Imagine feeling something is wrong with you and yet having no clue what it is? Police constable Gary Dimmock, 42 felt the same for almost the last 10 years before he was informed that he was suffering from multiple sclerosis (MS).
MS is an disabling neurological disease characterized by symptoms such as fatigue and limb weakness among others.
AdvertisementAn award winning cop, Dimmock will receive a compensation of 10,000 pounds as an out-of -court settlement from East Sussex Hospitals, an NHS (National Health Service) trust of Britain.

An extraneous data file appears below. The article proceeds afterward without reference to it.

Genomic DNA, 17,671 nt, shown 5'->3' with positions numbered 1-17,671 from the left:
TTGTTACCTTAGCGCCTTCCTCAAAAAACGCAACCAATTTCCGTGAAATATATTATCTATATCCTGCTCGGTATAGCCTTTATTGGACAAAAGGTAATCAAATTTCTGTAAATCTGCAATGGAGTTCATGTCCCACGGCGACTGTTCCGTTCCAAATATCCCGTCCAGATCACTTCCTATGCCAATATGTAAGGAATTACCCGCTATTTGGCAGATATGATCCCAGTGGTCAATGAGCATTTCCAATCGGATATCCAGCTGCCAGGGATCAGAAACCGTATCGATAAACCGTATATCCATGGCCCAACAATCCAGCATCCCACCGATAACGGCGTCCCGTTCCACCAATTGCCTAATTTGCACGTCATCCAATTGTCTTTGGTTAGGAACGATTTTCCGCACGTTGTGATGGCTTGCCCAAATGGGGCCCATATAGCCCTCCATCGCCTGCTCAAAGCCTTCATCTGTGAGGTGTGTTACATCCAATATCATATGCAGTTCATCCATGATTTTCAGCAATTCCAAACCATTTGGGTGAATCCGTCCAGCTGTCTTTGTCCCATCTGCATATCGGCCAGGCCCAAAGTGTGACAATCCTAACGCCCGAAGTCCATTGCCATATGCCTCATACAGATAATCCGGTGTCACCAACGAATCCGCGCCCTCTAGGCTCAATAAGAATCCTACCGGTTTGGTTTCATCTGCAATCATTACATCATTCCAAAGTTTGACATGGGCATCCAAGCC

Dimmock had seen a line of specialist doctors for various symptoms, which he says almost, drove him to suicide.
Yet it was not until 2003 that he was informed he had MS. Dimmock says he had researched his symptoms on Internet and was accused of being a 'cyberchondriac', when he questioned his doctors many times.
Accused of 'playing God' and misusing 'therapeutic privilege' the hospital has now apologized.Yet the hospital has given no explanation for the act of the doctors, nor has any punishment being given to them.
Says deputy information commissioner David Smith, "The Information Commissioner's Office will not hesitate to use the powers we have to defend people's right to see information that is held about them. Such information should be given in writing to the concerned parties within 40 days according to the data protection act.